Young Entrepreneurs to Watch in 2021
Global business is powered by the hard work and creativity of young entrepreneurs. The energy of youth keeps industries from stagnating by constantly finding new ways to disrupt the status quo. An ever-changing world demands forward-thinking solutions. Young people are perfectly suited to keep up with technology and create a future in which anyone with a dream can achieve success.
Whether starting a meta-enterprise that helps other young entrepreneurs or building a major beauty brand, here are just a few of the hottest, most innovative young entrepreneurs to watch.
Like many Gen Z’ers, Kenan Pala wanted to do something to help his community. By age 12 he had already led a group of students in creating a Guinness World Record while simultaneously donating to a local food bank. Yet he found that when he tried to volunteer with official charities and organizations, he was held back by age restrictions. Many volunteer groups would only take adults age 18 and older. That’s when he started Kids4Community – at 13 years old.
Kids4Community’s mission is simple: engage kids in community work to instill a lifelong love of volunteering. Anyone age 5 and up can volunteer at one of Kids4Community’s events, such as cleaning up beaches or assembling care packages for areas in need of disaster relief. With Kids4Community, Kenan helps families serve their communities together.
*ISABELLA ROSE TAYLOR
Isabella Rose Taylor was born to be an entrepreneur: by the age of 8 she had sold her art through a gallery in Dallas. At 12 she was selling clothing in Nordstrom’s, and at 13 she presented a fashion collection at New York Fashion Week. Having finished high school when she was only 11 (she’s in Mensa), she graduated from the Parsons School of Design in New York City when she was 16.
She designs décor, furniture, and bedding for Pottery Barn Teen.
Oh, and she gives inspiring talks around the world and has been featured in more tv shows and magazines than can be listed here. Talk about hustle!
Zandra Cunningham is a wonderful example of a young entrepreneur who took a “no” and turned it into a massive business success. When her father refused to buy her lip balm at 9 years old, Zandra got to work creating her own. By her 10th birthday, she had started her first business selling all-natural skincare products at farmers’ markets.
Fast forward to now, and Zandra Beauty products are sold in Target stores all over America. Zandra Beauty has staked a claim in the world of natural beauty products by selling sustainably-produced moisturizers, hair wash, and yes, lip balm.
Like all modern young entrepreneurs, Zandra Beauty isn’t only about profit: 10% of the company’s sales support girls’ education around the world.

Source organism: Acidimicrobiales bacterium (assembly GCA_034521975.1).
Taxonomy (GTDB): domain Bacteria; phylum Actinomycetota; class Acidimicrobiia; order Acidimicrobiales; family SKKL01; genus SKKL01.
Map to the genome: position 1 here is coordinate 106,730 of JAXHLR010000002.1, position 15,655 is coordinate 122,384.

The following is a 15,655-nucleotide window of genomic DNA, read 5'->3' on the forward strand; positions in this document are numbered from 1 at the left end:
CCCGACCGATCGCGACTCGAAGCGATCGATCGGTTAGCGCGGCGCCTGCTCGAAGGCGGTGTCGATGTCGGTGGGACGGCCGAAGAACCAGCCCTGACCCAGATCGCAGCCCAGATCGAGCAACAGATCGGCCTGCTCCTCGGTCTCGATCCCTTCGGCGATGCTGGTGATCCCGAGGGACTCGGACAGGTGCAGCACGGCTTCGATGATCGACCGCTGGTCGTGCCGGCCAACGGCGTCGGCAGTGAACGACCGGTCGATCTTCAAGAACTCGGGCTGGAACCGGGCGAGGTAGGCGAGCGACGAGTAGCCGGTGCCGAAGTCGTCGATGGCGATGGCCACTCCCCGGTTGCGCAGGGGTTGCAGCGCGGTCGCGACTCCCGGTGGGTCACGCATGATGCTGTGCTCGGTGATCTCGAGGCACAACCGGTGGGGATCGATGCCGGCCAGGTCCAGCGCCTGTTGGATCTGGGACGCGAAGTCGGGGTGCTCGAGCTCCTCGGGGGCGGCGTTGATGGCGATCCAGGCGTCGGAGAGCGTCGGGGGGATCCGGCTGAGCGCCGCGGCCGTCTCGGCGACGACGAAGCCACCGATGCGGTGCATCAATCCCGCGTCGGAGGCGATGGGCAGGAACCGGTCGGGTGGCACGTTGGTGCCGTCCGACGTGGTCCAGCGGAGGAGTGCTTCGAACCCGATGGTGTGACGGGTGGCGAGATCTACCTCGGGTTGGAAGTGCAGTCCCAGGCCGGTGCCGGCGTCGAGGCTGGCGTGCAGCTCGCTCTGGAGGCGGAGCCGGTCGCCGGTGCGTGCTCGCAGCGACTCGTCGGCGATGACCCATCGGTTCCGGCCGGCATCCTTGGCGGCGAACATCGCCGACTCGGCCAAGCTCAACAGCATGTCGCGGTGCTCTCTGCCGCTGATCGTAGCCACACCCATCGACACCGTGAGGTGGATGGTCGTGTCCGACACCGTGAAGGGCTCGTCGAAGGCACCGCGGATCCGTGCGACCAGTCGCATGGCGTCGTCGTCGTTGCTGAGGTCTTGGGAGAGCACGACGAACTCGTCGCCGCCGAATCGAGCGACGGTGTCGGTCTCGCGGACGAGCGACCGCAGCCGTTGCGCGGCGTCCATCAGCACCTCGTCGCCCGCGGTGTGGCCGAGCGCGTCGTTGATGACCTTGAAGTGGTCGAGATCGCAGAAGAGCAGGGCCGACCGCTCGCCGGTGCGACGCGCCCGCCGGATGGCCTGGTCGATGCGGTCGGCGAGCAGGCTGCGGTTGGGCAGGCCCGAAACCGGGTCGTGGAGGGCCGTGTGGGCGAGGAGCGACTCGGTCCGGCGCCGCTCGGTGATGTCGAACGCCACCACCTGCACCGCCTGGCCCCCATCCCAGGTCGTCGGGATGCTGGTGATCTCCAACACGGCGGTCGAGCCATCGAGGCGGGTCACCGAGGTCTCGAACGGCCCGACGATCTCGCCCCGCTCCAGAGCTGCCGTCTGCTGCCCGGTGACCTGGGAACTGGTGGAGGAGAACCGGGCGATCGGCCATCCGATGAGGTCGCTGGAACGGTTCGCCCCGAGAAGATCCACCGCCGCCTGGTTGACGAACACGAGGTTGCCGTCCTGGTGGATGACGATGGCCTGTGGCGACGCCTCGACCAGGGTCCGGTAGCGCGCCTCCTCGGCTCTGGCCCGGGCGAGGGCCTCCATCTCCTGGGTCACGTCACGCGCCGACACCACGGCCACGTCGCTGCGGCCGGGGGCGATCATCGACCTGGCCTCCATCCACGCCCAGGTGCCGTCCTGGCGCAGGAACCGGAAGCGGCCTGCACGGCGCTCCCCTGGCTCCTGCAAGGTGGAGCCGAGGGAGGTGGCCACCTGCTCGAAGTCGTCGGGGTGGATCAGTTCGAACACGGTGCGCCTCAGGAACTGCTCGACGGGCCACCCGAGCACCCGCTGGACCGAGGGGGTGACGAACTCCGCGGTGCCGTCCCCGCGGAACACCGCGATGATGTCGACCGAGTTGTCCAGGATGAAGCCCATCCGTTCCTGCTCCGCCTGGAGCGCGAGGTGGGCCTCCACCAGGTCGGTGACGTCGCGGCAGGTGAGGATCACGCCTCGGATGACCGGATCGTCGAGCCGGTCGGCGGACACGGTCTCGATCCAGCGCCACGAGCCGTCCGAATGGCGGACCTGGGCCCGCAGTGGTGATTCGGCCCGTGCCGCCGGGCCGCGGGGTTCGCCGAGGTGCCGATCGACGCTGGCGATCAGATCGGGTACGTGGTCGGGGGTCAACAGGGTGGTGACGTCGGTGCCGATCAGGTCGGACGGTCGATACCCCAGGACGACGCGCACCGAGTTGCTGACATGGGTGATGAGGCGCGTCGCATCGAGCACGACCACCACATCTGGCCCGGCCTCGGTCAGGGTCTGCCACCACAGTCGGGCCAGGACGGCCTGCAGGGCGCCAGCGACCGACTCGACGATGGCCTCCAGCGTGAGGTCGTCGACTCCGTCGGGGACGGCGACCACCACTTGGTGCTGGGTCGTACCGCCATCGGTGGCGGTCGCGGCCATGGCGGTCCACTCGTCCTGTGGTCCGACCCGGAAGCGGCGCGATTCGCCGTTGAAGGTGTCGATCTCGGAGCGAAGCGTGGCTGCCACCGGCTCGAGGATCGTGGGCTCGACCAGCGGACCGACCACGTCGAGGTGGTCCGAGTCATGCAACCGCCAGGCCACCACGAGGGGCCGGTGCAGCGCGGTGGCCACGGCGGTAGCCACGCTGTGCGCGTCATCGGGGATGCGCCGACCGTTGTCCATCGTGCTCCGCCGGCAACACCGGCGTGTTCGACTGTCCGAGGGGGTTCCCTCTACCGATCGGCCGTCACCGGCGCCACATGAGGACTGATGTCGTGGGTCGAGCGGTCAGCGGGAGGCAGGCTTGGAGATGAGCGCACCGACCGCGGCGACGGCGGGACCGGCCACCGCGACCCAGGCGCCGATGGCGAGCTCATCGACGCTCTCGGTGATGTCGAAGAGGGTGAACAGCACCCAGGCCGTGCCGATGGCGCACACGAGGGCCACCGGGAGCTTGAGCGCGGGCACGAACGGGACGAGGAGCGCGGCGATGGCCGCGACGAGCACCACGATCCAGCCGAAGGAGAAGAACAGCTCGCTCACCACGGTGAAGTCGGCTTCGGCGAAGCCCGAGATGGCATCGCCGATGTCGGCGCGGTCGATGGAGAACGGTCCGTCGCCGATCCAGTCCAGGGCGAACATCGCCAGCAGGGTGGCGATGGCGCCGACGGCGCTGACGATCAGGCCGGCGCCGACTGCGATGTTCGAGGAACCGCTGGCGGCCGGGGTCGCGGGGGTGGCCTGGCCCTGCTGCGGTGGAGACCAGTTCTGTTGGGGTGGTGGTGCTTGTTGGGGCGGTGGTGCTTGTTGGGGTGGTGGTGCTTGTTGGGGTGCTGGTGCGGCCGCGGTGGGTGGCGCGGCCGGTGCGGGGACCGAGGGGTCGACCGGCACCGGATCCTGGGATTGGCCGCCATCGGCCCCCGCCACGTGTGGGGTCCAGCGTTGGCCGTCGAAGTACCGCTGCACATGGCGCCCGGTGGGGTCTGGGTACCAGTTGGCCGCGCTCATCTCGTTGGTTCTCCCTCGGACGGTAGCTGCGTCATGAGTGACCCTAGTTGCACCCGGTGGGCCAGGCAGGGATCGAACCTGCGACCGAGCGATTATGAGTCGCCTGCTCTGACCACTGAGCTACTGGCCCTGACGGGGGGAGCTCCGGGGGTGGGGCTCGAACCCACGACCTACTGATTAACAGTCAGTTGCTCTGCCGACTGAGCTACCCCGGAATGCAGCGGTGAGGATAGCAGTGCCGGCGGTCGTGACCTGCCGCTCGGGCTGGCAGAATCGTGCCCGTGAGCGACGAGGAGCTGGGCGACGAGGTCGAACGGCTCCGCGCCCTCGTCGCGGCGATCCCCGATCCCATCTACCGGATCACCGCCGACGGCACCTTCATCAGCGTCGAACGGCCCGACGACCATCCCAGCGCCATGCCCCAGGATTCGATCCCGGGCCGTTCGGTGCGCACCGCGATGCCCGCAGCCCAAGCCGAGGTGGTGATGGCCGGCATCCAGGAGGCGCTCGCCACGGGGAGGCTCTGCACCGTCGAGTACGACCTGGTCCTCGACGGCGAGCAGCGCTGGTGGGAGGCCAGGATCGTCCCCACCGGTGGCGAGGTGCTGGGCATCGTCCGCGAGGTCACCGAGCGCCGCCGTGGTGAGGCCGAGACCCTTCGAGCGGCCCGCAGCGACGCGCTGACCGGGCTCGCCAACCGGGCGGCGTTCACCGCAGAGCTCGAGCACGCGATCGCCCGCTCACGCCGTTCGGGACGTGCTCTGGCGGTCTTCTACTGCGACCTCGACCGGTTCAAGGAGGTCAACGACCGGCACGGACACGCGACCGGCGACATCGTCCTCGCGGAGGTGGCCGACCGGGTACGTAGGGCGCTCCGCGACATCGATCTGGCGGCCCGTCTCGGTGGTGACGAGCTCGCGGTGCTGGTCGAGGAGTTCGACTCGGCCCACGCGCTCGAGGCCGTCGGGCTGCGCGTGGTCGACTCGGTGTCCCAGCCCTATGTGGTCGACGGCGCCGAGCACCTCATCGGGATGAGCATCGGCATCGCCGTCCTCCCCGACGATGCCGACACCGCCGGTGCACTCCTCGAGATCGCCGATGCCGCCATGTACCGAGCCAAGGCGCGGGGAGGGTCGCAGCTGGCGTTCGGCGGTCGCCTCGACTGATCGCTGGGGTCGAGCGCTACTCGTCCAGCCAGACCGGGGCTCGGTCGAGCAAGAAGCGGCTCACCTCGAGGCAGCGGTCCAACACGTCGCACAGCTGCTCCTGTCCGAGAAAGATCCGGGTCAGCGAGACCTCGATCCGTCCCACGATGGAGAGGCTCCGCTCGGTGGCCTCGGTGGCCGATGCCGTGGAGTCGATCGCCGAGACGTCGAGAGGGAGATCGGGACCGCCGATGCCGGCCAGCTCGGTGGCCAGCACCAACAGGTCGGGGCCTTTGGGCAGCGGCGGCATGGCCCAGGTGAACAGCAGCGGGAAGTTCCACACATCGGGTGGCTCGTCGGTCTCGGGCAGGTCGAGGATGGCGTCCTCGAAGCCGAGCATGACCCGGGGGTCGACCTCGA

How many teen entrepreneurs have created technology that’s been approved by the U.S. Department of Defense for military use?
George Matus has.
He built his first drone when he was 12-years old. By 16, he was spending his after-school hours building his company Teal, including assembling drone prototypes and raising seed money.
These days Teal creates and sells drones so highly advanced, they are being purchased by the United States military. The Golden Eagle “sUAS” (“small Unmanned Aircraft System”) is also used in smaller industries for security and wildlife purposes. George is a wonderful example of taking something you love and building a business around it.
When he was only 10-years old, Jack Bonneau fulfilled the dream of many young entrepreneurs by appearing on Shark Tank. What started as that most classic of American businesses run by kids – a lemonade stand – quickly grew as he teamed up with other kids to help them sell and learn about entrepreneurship.
These days, Jack runs a company called Teen Hustl, an all-teen delivery service that supports hyper-local communities. Teen Hustl is Jack’s way of providing teen-friendly jobs to other young entrepreneurs. He’s sort of a meta-entrepreneur!
It would be far easier to list the things Zaynah Bhanji hasn’t done than the things she has. She’s an entrepreneur. She’s a mentor. She’s a global speaker. She’s an innovator, musician, athlete, and community service volunteer.
Zaynah’s projects include developing technology that helps predict and prevent falls in senior citizens, VR and AI programs that teach young people how to communicate effectively, and Augmented Reality programs for healthcare education.
All of this while still a teenager.
She’s a coding phenom using her skills and expertise across the spectrum of human experience to make the world a better place through cutting-edge technology.
Sanil Chawla is another meta-entrepreneur on our list. His company, Hack+, was created to encourage students to launch their own startup businesses by providing them with mentors, industry partners, legal services, and other start-up necessities.
Applicants can choose whether to launch an event, a non-profit, or a startup. The only thing student applicants need is an idea. For young entrepreneurs with zero experience and no clue how to get started, Hack+ makes sure you are supported from start to finish.
Sanil started Hack+ as a college freshman. These days, he’s not only the Executive Director of Hack+, but is launching a new AI-based music startup.
The Kantner Foundation has recognized outstanding students since 2012. We love innovators, movers, and shakers, and we take great pride in rewarding young talent. There is no minimum age for reaching for the stars and putting in the hard work it takes to make your dreams come true. We hope you feel inspired and energized by the young entrepreneurs listed above. How will you change the world?
The Kantner Foundation is proud to offer college scholarships to Florida’s high school entrepreneurs. To learn more about our program, and to start your application, click here.